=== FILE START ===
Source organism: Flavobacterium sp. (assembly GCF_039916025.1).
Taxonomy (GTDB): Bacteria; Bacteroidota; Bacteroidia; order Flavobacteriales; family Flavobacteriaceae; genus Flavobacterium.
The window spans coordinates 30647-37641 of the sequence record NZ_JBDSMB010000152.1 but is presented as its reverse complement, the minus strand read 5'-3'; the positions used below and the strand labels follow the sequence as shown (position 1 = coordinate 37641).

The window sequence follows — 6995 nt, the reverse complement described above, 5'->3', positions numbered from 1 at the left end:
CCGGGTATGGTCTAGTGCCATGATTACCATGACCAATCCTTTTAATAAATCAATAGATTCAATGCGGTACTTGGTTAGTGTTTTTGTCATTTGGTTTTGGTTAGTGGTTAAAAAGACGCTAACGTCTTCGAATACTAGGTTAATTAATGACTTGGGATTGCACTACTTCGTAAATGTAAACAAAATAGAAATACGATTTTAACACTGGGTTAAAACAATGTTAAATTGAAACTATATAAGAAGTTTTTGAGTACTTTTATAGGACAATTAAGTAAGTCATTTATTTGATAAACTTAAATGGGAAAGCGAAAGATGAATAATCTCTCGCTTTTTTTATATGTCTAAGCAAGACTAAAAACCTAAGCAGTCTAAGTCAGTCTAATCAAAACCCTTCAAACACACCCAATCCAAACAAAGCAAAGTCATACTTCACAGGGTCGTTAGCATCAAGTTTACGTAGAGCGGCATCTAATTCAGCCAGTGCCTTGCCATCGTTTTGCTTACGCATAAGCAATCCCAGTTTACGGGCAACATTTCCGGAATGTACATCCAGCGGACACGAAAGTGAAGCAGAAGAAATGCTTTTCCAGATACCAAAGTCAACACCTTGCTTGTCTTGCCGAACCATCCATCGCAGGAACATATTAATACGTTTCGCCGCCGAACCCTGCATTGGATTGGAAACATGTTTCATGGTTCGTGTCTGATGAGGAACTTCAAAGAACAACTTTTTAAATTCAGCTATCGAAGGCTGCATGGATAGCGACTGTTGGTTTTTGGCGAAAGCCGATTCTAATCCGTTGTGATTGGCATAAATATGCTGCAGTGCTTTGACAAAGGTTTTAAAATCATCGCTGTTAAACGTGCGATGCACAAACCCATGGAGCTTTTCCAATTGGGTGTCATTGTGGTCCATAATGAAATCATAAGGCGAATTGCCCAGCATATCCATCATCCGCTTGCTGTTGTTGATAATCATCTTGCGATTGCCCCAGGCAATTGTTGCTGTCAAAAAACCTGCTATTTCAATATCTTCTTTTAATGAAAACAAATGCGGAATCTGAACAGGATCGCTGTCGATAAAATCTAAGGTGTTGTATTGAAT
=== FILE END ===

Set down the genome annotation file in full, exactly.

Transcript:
Source organism: Flavobacterium sp. (assembly GCF_039916025.1).
Taxonomy (GTDB): Bacteria; Bacteroidota; Bacteroidia; order Flavobacteriales; family Flavobacteriaceae; genus Flavobacterium.
The window spans coordinates 30647-37641 of the sequence record NZ_JBDSMB010000152.1 but is presented as its reverse complement, the minus strand read 5'-3'; the positions used below and the strand labels follow the sequence as shown (position 1 = coordinate 37641).

The window sequence follows — 6995 nt, the reverse complement described above, 5'->3', positions numbered from 1 at the left end:
CCGGGTATGGTCTAGTGCCATGATTACCATGACCAATCCTTTTAATAAATCAATAGATTCAATGCGGTACTTGGTTAGTGTTTTTGTCATTTGGTTTTGGTTAGTGGTTAAAAAGACGCTAACGTCTTCGAATACTAGGTTAATTAATGACTTGGGATTGCACTACTTCGTAAATGTAAACAAAATAGAAATACGATTTTAACACTGGGTTAAAACAATGTTAAATTGAAACTATATAAGAAGTTTTTGAGTACTTTTATAGGACAATTAAGTAAGTCATTTATTTGATAAACTTAAATGGGAAAGCGAAAGATGAATAATCTCTCGCTTTTTTTATATGTCTAAGCAAGACTAAAAACCTAAGCAGTCTAAGTCAGTCTAATCAAAACCCTTCAAACACACCCAATCCAAACAAAGCAAAGTCATACTTCACAGGGTCGTTAGCATCAAGTTTACGTAGAGCGGCATCTAATTCAGCCAGTGCCTTGCCATCGTTTTGCTTACGCATAAGCAATCCCAGTTTACGGGCAACATTTCCGGAATGTACATCCAGCGGACACGAAAGTGAAGCAGAAGAAATGCTTTTCCAGATACCAAAGTCAACACCTTGCTTGTCTTGCCGAACCATCCATCGCAGGAACATATTAATACGTTTCGCCGCCGAACCCTGCATTGGATTGGAAACATGTTTCATGGTTCGTGTCTGATGAGGAACTTCAAAGAACAACTTTTTAAATTCAGCTATCGAAGGCTGCATGGATAGCGACTGTTGGTTTTTGGCGAAAGCCGATTCTAATCCGTTGTGATTGGCATAAATATGCTGCAGTGCTTTGACAAAGGTTTTAAAATCATCGCTGTTAAACGTGCGATGCACAAACCCATGGAGCTTTTCCAATTGGGTGTCATTGTGGTCCATAATGAAATCATAAGGCGAATTGCCCAGCATATCCATCATCCGCTTGCTGTTGTTGATAATCATCTTGCGATTGCCCCAGGCAATTGTTGCTGTCAAAAAACCTGCTATTTCAATATCTTCTTTTAATGAAAACAAATGCGGAATCTGAACAGGATCGCTGTCGATAAAATCTAAGGTGTTGTATTGAAT